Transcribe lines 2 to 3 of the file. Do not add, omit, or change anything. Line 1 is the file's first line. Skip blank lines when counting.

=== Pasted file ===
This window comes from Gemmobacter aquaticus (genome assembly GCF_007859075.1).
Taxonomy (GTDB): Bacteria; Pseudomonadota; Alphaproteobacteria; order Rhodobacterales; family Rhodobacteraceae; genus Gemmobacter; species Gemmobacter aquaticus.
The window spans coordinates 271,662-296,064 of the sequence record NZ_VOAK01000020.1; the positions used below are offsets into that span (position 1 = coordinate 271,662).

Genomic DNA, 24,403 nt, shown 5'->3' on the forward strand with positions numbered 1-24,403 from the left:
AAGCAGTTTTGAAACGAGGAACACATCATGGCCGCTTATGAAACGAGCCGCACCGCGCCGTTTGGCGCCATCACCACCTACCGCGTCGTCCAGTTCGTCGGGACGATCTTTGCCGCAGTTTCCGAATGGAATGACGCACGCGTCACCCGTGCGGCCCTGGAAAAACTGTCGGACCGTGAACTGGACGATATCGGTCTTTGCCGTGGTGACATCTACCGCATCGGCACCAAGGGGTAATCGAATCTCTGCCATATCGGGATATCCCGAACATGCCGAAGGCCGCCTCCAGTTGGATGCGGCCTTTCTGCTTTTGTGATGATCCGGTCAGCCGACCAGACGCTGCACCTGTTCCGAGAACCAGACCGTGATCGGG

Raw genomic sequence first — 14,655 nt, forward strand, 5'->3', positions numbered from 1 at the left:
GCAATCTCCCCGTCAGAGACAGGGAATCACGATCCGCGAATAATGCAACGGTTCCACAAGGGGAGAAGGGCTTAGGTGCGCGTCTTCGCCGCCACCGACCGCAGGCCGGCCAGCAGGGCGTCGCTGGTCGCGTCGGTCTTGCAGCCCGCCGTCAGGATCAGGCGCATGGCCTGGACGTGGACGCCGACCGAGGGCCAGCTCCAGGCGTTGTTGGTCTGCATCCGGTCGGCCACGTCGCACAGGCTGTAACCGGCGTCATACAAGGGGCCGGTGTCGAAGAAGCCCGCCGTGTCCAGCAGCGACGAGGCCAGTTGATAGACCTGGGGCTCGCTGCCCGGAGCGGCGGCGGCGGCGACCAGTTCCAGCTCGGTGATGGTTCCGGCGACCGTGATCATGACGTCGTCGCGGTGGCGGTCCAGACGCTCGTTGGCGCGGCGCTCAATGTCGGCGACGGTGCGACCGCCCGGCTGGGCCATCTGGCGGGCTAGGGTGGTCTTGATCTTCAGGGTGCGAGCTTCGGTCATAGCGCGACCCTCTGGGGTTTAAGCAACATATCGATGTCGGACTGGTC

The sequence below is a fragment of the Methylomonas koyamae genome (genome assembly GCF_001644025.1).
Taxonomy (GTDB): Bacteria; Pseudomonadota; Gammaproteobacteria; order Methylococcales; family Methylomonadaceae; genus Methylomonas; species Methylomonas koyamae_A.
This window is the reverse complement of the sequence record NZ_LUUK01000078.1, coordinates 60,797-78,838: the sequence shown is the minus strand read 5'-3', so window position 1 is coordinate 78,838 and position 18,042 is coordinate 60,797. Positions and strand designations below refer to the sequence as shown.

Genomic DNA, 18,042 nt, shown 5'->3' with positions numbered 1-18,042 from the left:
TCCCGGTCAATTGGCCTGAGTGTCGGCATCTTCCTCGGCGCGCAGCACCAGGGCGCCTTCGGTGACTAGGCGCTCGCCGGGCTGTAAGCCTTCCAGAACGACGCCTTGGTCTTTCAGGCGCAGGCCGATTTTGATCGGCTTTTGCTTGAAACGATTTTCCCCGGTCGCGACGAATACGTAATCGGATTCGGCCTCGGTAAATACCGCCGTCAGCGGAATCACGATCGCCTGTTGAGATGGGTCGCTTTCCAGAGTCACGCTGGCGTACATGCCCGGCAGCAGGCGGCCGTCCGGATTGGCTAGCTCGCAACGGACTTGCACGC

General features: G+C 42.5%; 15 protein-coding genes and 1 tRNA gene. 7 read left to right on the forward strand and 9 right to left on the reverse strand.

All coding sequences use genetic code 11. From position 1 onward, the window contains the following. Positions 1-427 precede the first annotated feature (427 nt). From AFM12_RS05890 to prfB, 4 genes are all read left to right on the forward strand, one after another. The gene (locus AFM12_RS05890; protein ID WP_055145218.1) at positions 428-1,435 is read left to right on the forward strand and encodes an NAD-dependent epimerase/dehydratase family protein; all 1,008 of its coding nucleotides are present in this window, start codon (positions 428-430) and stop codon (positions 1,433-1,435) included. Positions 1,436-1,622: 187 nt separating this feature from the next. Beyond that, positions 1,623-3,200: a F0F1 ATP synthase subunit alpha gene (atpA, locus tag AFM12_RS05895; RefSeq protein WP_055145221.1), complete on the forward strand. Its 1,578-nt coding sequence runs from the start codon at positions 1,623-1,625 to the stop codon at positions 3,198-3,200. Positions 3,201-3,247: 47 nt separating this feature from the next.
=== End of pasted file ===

Taxonomy (GTDB): Bacteria; Pseudomonadota; Alphaproteobacteria; order Rhodobacterales; family Rhodobacteraceae; genus Gemmobacter; species Gemmobacter aquaticus.
The window spans coordinates 271,662-296,064 of the sequence record NZ_VOAK01000020.1; the positions used below are offsets into that span (position 1 = coordinate 271,662).